• Try to follow a regular classroom routine every day; this helps students with ADHD or other learning disorders by limiting confusion or distraction.[12]
  • Provide students with ADHD with organization tools, such as a three-pocket notebook or binder, to help them keep their assignments together.[11]
  • Offer positive feedback regularly to students with ADHD so they trust you and know that you have their best interests in mind.[12]
  • Check out this list of children’s books about ADHD from Verywell Mind, and keep a few of them in your classroom library to help normalize discussions about ADHD in class.
  • Sometimes, the needs of students with ADHD may exceed what you’re able to provide. In this case, refer the child to a counselor or ADHD specialist at your school.


  1. Scahill, L., and Schwab-Stone, M. Epidemiology of Adhd in School-Age Children. Child & Adolescent Psychiatric Clinics of North America, July 2000, 9(3), pp. 541-555.
  2. Pfiffner, L., DuPall, G.J., and Barkley. R. Treatment of ADHD in School Settings. retrieved from
  3. Evans, W.N., Morrill, M.S., and Parente, S.T. Measuring inappropriate medical diagnosis and treatment in survey data: The case of ADHD among school-age children. Journal of Health Economics, September 2010, 29(5), pp. 657-673.
  4. Kent, K.M., Pelham, W.E., Molina, B.S., Sibley, M.H., Waschbusch, D.A., Yu, J., Gnagy, E.M., Biswas, A., Babinski, D.E., and Karch, K.M. The Academic Experience of Male High School Students with ADHD. Journal of Abnormal Child Psychology, 2011, 39(3), pp. 451-462.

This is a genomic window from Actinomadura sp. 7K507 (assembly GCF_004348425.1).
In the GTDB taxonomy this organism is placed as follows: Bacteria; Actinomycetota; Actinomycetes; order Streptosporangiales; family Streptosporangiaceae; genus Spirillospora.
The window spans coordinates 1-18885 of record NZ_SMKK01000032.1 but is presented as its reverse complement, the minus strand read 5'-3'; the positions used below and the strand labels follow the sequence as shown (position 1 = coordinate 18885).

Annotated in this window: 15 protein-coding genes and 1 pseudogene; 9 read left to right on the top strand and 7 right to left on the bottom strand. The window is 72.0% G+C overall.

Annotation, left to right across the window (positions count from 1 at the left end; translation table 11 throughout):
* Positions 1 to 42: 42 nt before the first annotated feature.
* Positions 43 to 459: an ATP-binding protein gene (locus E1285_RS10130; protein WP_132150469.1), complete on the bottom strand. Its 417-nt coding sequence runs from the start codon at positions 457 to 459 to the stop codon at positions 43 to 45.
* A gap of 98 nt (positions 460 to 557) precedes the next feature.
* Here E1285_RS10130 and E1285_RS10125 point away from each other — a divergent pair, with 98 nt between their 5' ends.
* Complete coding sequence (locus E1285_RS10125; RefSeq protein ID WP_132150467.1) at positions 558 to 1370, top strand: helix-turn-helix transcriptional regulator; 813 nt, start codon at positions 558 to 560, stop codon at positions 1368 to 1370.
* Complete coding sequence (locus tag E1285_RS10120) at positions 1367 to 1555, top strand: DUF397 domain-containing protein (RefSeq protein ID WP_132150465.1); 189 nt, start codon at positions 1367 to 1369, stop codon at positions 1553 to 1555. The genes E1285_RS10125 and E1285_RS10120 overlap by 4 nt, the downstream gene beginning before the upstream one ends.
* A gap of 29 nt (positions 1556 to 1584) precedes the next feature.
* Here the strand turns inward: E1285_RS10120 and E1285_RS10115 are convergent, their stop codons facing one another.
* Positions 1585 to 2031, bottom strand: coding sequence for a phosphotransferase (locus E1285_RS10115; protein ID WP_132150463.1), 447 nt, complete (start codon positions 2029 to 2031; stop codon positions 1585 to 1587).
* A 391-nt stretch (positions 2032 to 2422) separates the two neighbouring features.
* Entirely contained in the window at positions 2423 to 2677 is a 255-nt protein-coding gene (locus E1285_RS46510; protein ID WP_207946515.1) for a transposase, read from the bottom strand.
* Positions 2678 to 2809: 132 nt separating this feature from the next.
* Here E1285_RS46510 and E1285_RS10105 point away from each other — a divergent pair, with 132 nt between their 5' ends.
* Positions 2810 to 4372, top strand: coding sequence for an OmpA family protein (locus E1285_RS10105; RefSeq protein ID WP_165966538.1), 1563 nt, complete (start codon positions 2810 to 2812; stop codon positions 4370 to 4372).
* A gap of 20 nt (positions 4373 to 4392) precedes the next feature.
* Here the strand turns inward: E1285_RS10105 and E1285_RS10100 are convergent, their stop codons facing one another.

5. DuPaul, G.J., Weyandt, L.L., and Janusis, G.M. ADHD in the Classroom: Effective Intervention Strategies. Theory Into Practice, 2011, 50(1), pp. 35-42.
  6. Greene, R.W., Beszterczey, S.K., Katzenstein, T., Park. K., and Goring, J. Are Students with ADHD More Stressful to Teach?: Patterns of Teacher Stress in an Elementary School Sample. Journal of Emotional and Behavioral Disorders, 2002, 10(2), pp. 79-89.
  7. Miranda, A., Jarque, S., and Tarraga, R. Interventions in School Settings for Students With ADHD. Exceptionality: A Special Education Journal, 2006, 14(1), pp. 35-52.
  8. Loe, I.M., and Feldman, H.M. Academic and Educational Outcomes of Children With ADHD. Journal of Pediatric Psychology, July 2007, 32(6), pp. 643-654.
  9. Sciutto, M.J., Nolfi, C.J., and Bluhm, C. Effects of Child Gender and Symptom Type on Referrals for ADHD by Elementary School Teachers. Journal of Emotional and Behavioral Disorders, October 2004, 12(4), 247-253.
  10. Power, T.J., Mautone, J.A., Soffer, S.L., Clarke, A.T., Marshall, S.A., Sharman, J., Blum, N.J., Glanzman, M., Elia, J., and Jawad, A.F. A family–school intervention for children with ADHD: Results of a randomized clinical trial. Journal of Consulting and Clinical Psychology, August 2012, 80(4), pp. 611-623.
  11. Segal, J., and Smith, M. Teaching Students with ADHD. Retrieved from
  12. Dendy, C.Z. Teaching Students with ADHD: Strategies That Help Every Child Shine. Retrieved from
  13. Seay, B. 20 Classroom Accommodations That Target Common ADHD Challenges. Retrieved from
  14. HealthyChildren Staff. Early Warning Signs of ADHD. Retrieved from
  15. Perlstein, D., and Shiel, W.C. Attention Deficit Hyperactivity Disorder (ADHD) in Teens. Retrieved from
  16. HealthyChildren Staff. Causes of ADHD: What We Know Today. Retrieved from
  17. Mayo Clinic Staff. Attention-deficit/hyperactivity disorder (ADHD) in children. Retrieved from

More education articles

Translate »